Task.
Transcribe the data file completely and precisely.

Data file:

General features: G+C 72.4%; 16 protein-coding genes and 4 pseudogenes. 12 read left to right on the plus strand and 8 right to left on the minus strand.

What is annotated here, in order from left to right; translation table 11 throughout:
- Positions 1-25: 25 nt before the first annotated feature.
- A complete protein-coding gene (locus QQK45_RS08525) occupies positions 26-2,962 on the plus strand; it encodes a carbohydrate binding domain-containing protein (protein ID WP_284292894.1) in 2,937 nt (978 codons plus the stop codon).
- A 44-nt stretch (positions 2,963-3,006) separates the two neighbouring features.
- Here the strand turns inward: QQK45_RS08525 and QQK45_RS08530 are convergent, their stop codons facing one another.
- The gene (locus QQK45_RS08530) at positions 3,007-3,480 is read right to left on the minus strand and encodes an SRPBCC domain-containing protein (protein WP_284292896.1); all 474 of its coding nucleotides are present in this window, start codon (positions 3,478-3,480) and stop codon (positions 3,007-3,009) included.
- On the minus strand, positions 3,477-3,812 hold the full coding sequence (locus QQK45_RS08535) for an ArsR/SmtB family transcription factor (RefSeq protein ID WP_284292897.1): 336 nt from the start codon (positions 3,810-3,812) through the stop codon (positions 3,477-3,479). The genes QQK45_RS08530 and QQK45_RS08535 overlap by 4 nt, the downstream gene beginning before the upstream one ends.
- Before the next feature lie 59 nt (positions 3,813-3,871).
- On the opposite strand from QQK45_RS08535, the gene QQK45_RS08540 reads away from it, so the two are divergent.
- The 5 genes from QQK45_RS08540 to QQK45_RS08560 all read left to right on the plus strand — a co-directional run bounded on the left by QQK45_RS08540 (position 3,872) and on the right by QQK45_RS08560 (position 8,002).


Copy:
General features: G+C 72.4%; 16 protein-coding genes and 4 pseudogenes. 12 read left to right on the plus strand and 8 right to left on the minus strand.

What is annotated here, in order from left to right; translation table 11 throughout:
- Positions 1-25: 25 nt before the first annotated feature.
- A complete protein-coding gene (locus QQK45_RS08525) occupies positions 26-2,962 on the plus strand; it encodes a carbohydrate binding domain-containing protein (protein ID WP_284292894.1) in 2,937 nt (978 codons plus the stop codon).
- A 44-nt stretch (positions 2,963-3,006) separates the two neighbouring features.
- Here the strand turns inward: QQK45_RS08525 and QQK45_RS08530 are convergent, their stop codons facing one another.
- The gene (locus QQK45_RS08530) at positions 3,007-3,480 is read right to left on the minus strand and encodes an SRPBCC domain-containing protein (protein WP_284292896.1); all 474 of its coding nucleotides are present in this window, start codon (positions 3,478-3,480) and stop codon (positions 3,007-3,009) included.
- On the minus strand, positions 3,477-3,812 hold the full coding sequence (locus QQK45_RS08535) for an ArsR/SmtB family transcription factor (RefSeq protein ID WP_284292897.1): 336 nt from the start codon (positions 3,810-3,812) through the stop codon (positions 3,477-3,479). The genes QQK45_RS08530 and QQK45_RS08535 overlap by 4 nt, the downstream gene beginning before the upstream one ends.
- Before the next feature lie 59 nt (positions 3,813-3,871).
- On the opposite strand from QQK45_RS08535, the gene QQK45_RS08540 reads away from it, so the two are divergent.
- The 5 genes from QQK45_RS08540 to QQK45_RS08560 all read left to right on the plus strand — a co-directional run bounded on the left by QQK45_RS08540 (position 3,872) and on the right by QQK45_RS08560 (position 8,002).